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How Do Doctors Solve Medical Mysteries?

How do doctors make a diagnosis when the symptoms aren't obvious? House Call Doctor plays "House" to solve a patient's perplexing condition.

By
Rob Lamberts, MD
6-minute read
Episode #47
confused doctor

Diagnosis Step 5: The Exam

Once we’ve done all that data-gathering, doctors finally get to the physical exam. By the time I examine people, I have a good idea of what I am looking for, but I still try to do a thorough exam. In this case, I pay very close attention to Frank’s lung exam, listening for anything abnormal. His exam is entirely normal.

Diagnosis Step 6: The Differential

So now we come to the climax of the drama. How does the doctor put all of these pieces together to make a diagnosis? Does the doctor fall prey to his prescription drug addiction and miss important facts? How many people will the doctor insult in the process?

Actually, it’s not quite that dramatic. The real next step is to do something simple: make a list. Doctors call this the differential diagnosis, which basically asks two questions:

  1. What are the bad things that I have to rule out?

  2. What are the other things that could cause the symptoms?

The ability to build a good differential is key to being a good diagnostician. For a chronic cough, lung cancer and tuberculosis are the two main bad things I need to rule out. Since Frank is young and a non-smoker, the risks are quite low and therefore worth considering only after more common things are ruled out. There are four common causes of a chronic cough:

 

  • Drainage from the sinuses
  • Esophageal reflux
  • Asthma
  • Medications (specifically, a very common blood pressure medication called an ACE inhibitor is associated with an annoying dry cough.)

In this case, the patient has no drainage from his sinuses, and doesn’t have asthma. That doesn’t rule these things out, but it does make them less likely. He is a firefighter, so his exposure to smoke could make him more susceptible to lung symptoms. He does have heartburn occasionally, so reflux is still on his list. My initial suspect, the blood pressure medication, turns out being innocent, as he is not taking an ACE inhibitor.

The Mystery Diagnosis

So we are left with reflux being the top thing on the list, with sinus drainage and asthma being much lower down. Instead of ordering a chest x-ray, or other expensive tests, which wouldn’t help with any of these problems, I would treat Frank for reflux and see whether his cough went away. If it does go away, we’ve got our answer; if it doesn’t, then more work-up is required.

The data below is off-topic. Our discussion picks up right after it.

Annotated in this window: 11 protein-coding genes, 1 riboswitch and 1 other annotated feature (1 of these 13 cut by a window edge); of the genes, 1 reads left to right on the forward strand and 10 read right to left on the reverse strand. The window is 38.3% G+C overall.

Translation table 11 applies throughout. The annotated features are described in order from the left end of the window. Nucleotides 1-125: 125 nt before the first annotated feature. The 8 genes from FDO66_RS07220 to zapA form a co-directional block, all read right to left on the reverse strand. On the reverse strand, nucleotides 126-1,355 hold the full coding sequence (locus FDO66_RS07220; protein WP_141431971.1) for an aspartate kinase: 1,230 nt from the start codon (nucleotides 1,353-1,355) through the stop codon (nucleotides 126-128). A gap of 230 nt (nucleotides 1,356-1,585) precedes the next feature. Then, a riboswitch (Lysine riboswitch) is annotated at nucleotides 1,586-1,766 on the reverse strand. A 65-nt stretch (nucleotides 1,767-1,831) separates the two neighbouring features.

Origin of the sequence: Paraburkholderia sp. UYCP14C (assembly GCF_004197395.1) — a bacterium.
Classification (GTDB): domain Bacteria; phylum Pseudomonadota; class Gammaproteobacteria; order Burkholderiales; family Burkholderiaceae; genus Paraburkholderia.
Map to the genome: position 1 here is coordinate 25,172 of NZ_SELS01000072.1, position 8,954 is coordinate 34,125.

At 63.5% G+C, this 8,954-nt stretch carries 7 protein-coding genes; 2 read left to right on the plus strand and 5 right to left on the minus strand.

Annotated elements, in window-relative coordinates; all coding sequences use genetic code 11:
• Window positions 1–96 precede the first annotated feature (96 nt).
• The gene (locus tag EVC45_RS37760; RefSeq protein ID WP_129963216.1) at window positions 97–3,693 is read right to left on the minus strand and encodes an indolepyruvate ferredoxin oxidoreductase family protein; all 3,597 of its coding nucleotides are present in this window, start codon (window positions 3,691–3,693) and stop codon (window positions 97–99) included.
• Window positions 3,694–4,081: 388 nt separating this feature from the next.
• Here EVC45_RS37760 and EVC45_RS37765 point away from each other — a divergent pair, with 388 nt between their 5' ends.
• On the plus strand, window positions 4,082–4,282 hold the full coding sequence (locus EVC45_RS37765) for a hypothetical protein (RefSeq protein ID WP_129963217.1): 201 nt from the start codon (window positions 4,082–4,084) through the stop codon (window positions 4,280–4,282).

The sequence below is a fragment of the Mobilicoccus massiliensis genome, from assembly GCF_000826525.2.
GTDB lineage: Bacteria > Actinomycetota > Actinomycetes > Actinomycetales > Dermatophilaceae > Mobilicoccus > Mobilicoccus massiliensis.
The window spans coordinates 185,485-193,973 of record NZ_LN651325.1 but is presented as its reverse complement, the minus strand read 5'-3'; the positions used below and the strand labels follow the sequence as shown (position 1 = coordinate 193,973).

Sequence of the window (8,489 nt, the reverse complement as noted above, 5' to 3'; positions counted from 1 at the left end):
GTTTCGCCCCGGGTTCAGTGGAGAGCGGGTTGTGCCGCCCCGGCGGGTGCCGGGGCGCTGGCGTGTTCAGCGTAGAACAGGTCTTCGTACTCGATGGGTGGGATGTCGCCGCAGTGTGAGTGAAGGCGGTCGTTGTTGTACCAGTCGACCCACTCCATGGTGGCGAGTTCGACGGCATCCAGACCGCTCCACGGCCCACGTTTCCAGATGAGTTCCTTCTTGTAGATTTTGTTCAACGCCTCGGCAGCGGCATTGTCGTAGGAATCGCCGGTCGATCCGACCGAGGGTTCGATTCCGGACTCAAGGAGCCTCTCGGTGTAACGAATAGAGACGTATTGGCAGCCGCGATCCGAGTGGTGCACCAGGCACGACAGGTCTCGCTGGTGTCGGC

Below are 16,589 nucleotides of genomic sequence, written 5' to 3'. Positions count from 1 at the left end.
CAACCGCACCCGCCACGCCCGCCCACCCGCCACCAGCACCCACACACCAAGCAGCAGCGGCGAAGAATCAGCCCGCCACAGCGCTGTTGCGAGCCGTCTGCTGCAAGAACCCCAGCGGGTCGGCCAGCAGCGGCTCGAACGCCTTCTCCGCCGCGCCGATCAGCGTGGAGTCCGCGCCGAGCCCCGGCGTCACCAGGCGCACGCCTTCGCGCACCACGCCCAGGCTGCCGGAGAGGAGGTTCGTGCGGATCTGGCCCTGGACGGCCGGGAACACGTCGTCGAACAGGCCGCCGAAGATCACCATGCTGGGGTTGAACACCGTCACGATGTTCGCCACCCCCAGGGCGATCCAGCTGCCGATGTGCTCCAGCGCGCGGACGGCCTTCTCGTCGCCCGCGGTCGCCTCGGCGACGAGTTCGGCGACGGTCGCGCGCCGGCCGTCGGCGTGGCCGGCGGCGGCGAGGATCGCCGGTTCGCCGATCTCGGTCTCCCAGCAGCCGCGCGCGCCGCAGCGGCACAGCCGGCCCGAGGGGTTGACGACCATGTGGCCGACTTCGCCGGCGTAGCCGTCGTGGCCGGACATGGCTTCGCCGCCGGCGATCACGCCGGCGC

Well, he didn’t get better after two weeks of the reflux medication, Prilosec, so I examined him again and this time noted a piece of dirt in one of his ear canals that I must have missed before. When I attempted to remove it, he coughed uncontrollably, so we had to wash it out with water. After that, his cough went away.

There is a nerve in the ear, called Arnold’s Nerve, which is a branch of the nerve that controls the diaphragm. In some people, stimulation of this nerve will make them cough. I’ve actually seen this a few times in my office.

Now you know all of the steps a doctor must go through to diagnose you. My advice for you, as a patient, is to be prepared for these steps before you actually see the doctor. That way you can give the doctor all of the important information they need to make an accurate diagnosis. 

Click here to read the second installment in my mystery diagnosis series, in which I get to the bottom of a patient's dizziness.

If you have topics or mystery diagnoses, that you want me to discuss, send them to housecalldoctor@quickanddirtytips.com, or you can submit them to me on Twitter or my Facebook page.

Let me once again remind you that this article is for informational purposes only. My goal is to add to your medical knowledge and translate some of the weird medical stuff you hear, so when you do go to your doctor, your visits will be more fruitful. I don’t intend to replace your doctor; he or she is the one you should always consult about your own medical condition.

Catch you next time! Stay Healthy!

Doctor image courtesy of Shutterstock

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Medical Disclaimer
Please note that all content here is strictly for informational purposes only. This content does not substitute any medical advice, and does not replace any medical judgment or reasoning by your own personal health provider. Please always seek a licensed physician in your area regarding all health related questions and issues.